Another symbol in this short story is the “white elephant”. It is defined as having two different yet somehow related in connotation. The first meaning is an undesired present and the second one is a valuable item that requires expensive preservation. In the case of the story, white elephant is the unborn child that is unwanted. In this situation, they are disagreeing on whether they should keep the baby or not. It seems that while the boyfriend is very much in favor of manipulating the girl into abortion by saying that it is such a simple procedure or there is a lot of people get out of it happily, Jig seems to be hesitated, she does not know what to do and wavering in her decision. This delaying in making the decision makes the audience believe that she is the one who wants the abortion. However, at a closer look, we can see that Jig is just a girl; she is dependent and seems to be young comparing to the American, and obviously she does not wish to break up with him. The only reason she might refers the abortion is because she wants to be with the man, and it might also be the safe bet in maintaining this relationship.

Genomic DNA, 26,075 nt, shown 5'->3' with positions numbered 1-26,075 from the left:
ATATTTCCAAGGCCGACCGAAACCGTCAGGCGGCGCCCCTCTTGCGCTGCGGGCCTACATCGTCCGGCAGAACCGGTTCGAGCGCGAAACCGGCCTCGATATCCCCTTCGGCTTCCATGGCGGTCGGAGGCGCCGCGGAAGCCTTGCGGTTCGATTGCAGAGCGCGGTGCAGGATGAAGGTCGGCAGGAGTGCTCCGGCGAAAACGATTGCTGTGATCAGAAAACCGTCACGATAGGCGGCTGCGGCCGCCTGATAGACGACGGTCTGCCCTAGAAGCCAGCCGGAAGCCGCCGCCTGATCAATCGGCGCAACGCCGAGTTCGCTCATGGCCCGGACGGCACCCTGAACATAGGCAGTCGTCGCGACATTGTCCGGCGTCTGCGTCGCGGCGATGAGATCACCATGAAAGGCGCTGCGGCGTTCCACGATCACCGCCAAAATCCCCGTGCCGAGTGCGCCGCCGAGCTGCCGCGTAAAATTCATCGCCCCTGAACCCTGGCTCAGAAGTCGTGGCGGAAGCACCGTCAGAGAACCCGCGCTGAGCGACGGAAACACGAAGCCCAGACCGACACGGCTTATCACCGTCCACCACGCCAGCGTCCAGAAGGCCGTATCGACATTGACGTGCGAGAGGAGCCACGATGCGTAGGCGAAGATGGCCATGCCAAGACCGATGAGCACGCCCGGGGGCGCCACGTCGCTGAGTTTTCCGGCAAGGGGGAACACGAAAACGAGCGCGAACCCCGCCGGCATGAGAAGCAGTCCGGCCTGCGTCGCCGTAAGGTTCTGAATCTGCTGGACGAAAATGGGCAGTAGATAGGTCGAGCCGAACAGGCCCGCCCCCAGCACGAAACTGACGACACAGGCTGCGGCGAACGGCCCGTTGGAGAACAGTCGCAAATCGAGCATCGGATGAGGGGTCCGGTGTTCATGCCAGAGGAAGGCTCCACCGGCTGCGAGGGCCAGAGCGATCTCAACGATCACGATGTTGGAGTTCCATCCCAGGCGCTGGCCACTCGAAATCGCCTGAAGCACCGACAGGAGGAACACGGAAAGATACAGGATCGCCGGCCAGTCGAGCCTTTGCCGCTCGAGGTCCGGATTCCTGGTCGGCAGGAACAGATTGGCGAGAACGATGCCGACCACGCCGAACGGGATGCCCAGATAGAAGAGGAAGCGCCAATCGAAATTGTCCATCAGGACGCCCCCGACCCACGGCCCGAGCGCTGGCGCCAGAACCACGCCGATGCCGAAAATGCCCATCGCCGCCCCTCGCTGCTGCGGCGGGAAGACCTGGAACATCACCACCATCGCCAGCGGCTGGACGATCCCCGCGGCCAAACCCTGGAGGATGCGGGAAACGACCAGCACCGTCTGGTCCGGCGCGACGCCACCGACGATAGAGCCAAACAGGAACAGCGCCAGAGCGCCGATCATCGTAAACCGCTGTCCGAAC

In the story, hills are described by Jig literally in the distance which can be seen from the train station. This represents for the potential “hills” that will be shown in the Girl’s belly if she decides to keep her baby. Hemingway’s usage of the word “hill” instead of “mountain” since he wants readers to question his word choice and notice that hills are simplified for obstacles in life, which people gets over it. On the other hand, mountain seems to be unbearable. There is a metaphor under this word “hills”. It can be interpreted that the pregnancy presents as a hinder in this Girl’s life, however it is not going to ruin her. She will somehow defeat this situation and overcome this, just as simple as walking over a hill. There is a scene where Jig looks into the hills and say that it looks like white elephants at first glance. Later on, she seems to realize it does not look like them at all and they are “actually quite lovely” (Hemingway). This doubtful and hesitation shows that perhaps Jig wants the baby after all. It is understandable for a woman to be scary and unappealing at first when she finds out that she is having a baby unexpectedly. However, it turns out to her that pregnancy is not so bad after all, the more she thinks about it, the more she sees that this child is worth to keep and capable of bringing joy to her.
By leaving the readers with all the disorientation of whether the Jig is going to get an abortion as she wishes or base on the manipulative scheme of the man; or end up having the baby and remain their relationship, Hemingway chooses not to expose this answer to the readers. It seems to me that he wants us to carefully read, think and interpret this short story more by leaving it unanswered. Moreover, there are a lot of metaphors and symbolic images in the story, clearly presenting the ending might make this piece becomes absurd.